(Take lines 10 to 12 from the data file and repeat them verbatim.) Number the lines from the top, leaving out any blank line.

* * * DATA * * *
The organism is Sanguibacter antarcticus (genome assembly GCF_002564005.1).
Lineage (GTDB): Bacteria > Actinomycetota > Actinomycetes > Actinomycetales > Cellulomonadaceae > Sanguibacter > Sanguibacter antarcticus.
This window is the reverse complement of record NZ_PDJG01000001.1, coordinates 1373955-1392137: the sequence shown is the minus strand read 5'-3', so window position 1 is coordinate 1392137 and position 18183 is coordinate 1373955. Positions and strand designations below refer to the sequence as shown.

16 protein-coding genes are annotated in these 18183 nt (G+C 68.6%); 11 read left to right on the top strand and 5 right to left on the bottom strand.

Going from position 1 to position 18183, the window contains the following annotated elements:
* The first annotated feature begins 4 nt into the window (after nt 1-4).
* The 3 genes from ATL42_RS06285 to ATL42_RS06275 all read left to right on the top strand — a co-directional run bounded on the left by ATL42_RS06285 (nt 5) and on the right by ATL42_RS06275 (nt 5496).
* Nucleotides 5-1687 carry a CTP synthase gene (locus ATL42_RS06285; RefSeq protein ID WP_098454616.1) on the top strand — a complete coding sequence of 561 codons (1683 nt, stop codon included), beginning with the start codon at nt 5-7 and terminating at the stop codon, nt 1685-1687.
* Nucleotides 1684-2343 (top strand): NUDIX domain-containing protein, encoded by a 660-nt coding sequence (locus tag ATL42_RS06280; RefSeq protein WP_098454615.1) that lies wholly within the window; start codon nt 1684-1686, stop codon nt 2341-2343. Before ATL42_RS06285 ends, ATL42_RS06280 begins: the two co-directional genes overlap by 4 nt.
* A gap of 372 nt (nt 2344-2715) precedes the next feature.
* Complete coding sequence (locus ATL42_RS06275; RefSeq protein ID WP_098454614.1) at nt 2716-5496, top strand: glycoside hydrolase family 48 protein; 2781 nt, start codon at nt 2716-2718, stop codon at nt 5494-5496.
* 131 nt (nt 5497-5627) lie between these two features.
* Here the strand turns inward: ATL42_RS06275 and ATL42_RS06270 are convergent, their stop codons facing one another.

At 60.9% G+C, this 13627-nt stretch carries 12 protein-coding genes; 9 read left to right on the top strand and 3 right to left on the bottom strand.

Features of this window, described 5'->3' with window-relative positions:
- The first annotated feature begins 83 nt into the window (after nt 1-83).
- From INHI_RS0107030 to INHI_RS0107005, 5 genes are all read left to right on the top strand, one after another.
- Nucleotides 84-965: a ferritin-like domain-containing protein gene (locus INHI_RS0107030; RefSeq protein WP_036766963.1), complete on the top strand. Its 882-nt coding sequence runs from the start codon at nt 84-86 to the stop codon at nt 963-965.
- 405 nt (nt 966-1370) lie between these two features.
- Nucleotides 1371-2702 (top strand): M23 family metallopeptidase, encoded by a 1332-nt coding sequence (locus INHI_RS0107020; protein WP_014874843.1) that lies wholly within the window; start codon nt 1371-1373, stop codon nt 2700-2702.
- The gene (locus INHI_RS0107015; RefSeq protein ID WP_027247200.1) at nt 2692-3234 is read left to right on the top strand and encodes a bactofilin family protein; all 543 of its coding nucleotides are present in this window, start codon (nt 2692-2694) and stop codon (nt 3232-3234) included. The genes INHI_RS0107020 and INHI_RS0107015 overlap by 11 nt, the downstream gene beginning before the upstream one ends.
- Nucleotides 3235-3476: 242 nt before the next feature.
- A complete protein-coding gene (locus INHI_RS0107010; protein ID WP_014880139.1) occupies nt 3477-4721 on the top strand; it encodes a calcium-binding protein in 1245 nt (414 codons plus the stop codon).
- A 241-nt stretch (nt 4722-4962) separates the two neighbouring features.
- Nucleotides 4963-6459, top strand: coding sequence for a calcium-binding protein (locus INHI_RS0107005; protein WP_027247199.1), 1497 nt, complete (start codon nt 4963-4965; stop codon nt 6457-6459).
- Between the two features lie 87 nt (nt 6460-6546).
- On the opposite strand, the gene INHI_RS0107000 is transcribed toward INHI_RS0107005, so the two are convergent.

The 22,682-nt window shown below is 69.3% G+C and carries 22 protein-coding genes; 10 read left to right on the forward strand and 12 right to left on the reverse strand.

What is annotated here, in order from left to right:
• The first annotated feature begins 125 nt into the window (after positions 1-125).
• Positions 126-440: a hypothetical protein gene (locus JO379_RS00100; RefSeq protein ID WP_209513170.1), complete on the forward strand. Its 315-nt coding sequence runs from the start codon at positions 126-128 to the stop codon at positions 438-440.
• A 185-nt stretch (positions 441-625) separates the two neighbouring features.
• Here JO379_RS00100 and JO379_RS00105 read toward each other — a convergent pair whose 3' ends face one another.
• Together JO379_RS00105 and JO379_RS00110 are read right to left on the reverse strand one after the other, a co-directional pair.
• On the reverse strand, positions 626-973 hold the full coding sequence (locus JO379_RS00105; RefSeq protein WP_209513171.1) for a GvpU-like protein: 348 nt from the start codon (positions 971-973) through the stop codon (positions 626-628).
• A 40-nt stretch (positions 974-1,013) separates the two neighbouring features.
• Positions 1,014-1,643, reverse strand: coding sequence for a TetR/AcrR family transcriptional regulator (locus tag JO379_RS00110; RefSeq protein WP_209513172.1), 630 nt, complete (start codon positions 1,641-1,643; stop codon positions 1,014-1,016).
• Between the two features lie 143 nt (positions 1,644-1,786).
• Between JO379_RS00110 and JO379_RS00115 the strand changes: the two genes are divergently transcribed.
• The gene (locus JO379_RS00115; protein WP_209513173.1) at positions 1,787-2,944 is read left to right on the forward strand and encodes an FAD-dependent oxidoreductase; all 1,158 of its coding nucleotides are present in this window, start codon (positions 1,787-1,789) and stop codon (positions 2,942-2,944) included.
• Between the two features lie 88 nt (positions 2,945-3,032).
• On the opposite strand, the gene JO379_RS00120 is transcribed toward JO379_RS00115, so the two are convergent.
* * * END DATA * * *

* A gap of 372 nt (nt 2344-2715) precedes the next feature.
* Complete coding sequence (locus ATL42_RS06275; RefSeq protein ID WP_098454614.1) at nt 2716-5496, top strand: glycoside hydrolase family 48 protein; 2781 nt, start codon at nt 2716-2718, stop codon at nt 5494-5496.
* 131 nt (nt 5497-5627) lie between these two features.